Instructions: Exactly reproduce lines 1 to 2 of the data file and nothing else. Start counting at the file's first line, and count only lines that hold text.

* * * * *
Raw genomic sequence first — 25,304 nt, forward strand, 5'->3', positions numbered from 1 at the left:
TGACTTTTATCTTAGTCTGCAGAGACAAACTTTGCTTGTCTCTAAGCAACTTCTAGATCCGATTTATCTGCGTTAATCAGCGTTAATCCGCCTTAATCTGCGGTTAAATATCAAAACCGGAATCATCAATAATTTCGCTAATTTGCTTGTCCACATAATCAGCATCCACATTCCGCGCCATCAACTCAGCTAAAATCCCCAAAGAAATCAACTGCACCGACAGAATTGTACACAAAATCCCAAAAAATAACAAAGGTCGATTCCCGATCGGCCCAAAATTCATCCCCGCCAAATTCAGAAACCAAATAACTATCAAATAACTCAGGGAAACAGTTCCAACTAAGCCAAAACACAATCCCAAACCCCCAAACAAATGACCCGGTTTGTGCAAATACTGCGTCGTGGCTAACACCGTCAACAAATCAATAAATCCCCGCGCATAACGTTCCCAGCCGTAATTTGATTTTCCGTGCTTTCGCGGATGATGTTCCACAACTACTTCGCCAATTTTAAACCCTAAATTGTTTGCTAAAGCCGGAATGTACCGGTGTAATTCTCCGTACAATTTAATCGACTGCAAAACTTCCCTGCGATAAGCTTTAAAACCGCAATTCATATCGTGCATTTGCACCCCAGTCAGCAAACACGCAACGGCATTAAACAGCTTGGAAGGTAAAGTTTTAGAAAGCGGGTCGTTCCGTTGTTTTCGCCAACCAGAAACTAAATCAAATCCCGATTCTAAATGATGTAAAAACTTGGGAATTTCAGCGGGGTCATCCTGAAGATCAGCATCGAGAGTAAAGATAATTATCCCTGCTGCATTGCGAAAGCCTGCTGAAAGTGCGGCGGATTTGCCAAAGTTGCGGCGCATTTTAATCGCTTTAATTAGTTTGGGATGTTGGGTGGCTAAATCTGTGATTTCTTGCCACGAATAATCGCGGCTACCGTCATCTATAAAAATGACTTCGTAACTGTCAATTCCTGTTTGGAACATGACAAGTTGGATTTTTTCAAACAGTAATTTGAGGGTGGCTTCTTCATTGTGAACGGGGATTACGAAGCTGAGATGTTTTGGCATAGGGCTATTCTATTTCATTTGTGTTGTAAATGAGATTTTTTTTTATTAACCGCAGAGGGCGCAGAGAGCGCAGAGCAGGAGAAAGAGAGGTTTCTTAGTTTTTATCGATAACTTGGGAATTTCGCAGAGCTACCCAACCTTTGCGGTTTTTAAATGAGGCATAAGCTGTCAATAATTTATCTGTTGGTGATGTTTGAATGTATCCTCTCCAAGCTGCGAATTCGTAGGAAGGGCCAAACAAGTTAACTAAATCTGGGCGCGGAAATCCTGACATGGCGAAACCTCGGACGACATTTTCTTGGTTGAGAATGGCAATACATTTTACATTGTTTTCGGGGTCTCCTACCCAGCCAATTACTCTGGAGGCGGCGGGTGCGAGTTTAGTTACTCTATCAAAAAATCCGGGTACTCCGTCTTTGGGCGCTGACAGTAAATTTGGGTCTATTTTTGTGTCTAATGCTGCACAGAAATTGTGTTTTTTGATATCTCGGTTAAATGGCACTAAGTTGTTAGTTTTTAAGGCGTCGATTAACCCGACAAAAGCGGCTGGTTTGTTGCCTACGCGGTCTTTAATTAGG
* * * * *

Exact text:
Raw genomic sequence first — 25,304 nt, forward strand, 5'->3', positions numbered from 1 at the left:
TGACTTTTATCTTAGTCTGCAGAGACAAACTTTGCTTGTCTCTAAGCAACTTCTAGATCCGATTTATCTGCGTTAATCAGCGTTAATCCGCCTTAATCTGCGGTTAAATATCAAAACCGGAATCATCAATAATTTCGCTAATTTGCTTGTCCACATAATCAGCATCCACATTCCGCGCCATCAACTCAGCTAAAATCCCCAAAGAAATCAACTGCACCGACAGAATTGTACACAAAATCCCAAAAAATAACAAAGGTCGATTCCCGATCGGCCCAAAATTCATCCCCGCCAAATTCAGAAACCAAATAACTATCAAATAACTCAGGGAAACAGTTCCAACTAAGCCAAAACACAATCCCAAACCCCCAAACAAATGACCCGGTTTGTGCAAATACTGCGTCGTGGCTAACACCGTCAACAAATCAATAAATCCCCGCGCATAACGTTCCCAGCCGTAATTTGATTTTCCGTGCTTTCGCGGATGATGTTCCACAACTACTTCGCCAATTTTAAACCCTAAATTGTTTGCTAAAGCCGGAATGTACCGGTGTAATTCTCCGTACAATTTAATCGACTGCAAAACTTCCCTGCGATAAGCTTTAAAACCGCAATTCATATCGTGCATTTGCACCCCAGTCAGCAAACACGCAACGGCATTAAACAGCTTGGAAGGTAAAGTTTTAGAAAGCGGGTCGTTCCGTTGTTTTCGCCAACCAGAAACTAAATCAAATCCCGATTCTAAATGATGTAAAAACTTGGGAATTTCAGCGGGGTCATCCTGAAGATCAGCATCGAGAGTAAAGATAATTATCCCTGCTGCATTGCGAAAGCCTGCTGAAAGTGCGGCGGATTTGCCAAAGTTGCGGCGCATTTTAATCGCTTTAATTAGTTTGGGATGTTGGGTGGCTAAATCTGTGATTTCTTGCCACGAATAATCGCGGCTACCGTCATCTATAAAAATGACTTCGTAACTGTCAATTCCTGTTTGGAACATGACAAGTTGGATTTTTTCAAACAGTAATTTGAGGGTGGCTTCTTCATTGTGAACGGGGATTACGAAGCTGAGATGTTTTGGCATAGGGCTATTCTATTTCATTTGTGTTGTAAATGAGATTTTTTTTTATTAACCGCAGAGGGCGCAGAGAGCGCAGAGCAGGAGAAAGAGAGGTTTCTTAGTTTTTATCGATAACTTGGGAATTTCGCAGAGCTACCCAACCTTTGCGGTTTTTAAATGAGGCATAAGCTGTCAATAATTTATCTGTTGGTGATGTTTGAATGTATCCTCTCCAAGCTGCGAATTCGTAGGAAGGGCCAAACAAGTTAACTAAATCTGGGCGCGGAAATCCTGACATGGCGAAACCTCGGACGACATTTTCTTGGTTGAGAATGGCAATACATTTTACATTGTTTTCGGGGTCTCCTACCCAGCCAATTACTCTGGAGGCGGCGGGTGCGAGTTTAGTTACTCTATCAAAAAATCCGGGTACTCCGTCTTTGGGCGCTGACAGTAAATTTGGGTCTATTTTTGTGTCTAATGCTGCACAGAAATTGTGTTTTTTGATATCTCGGTTAAATGGCACTAAGTTGTTAGTTTTTAAGGCGTCGATTAACCCGACAAAAGCGGCTGGTTTGTTGCCTACGCGGTCTTTAATTAGG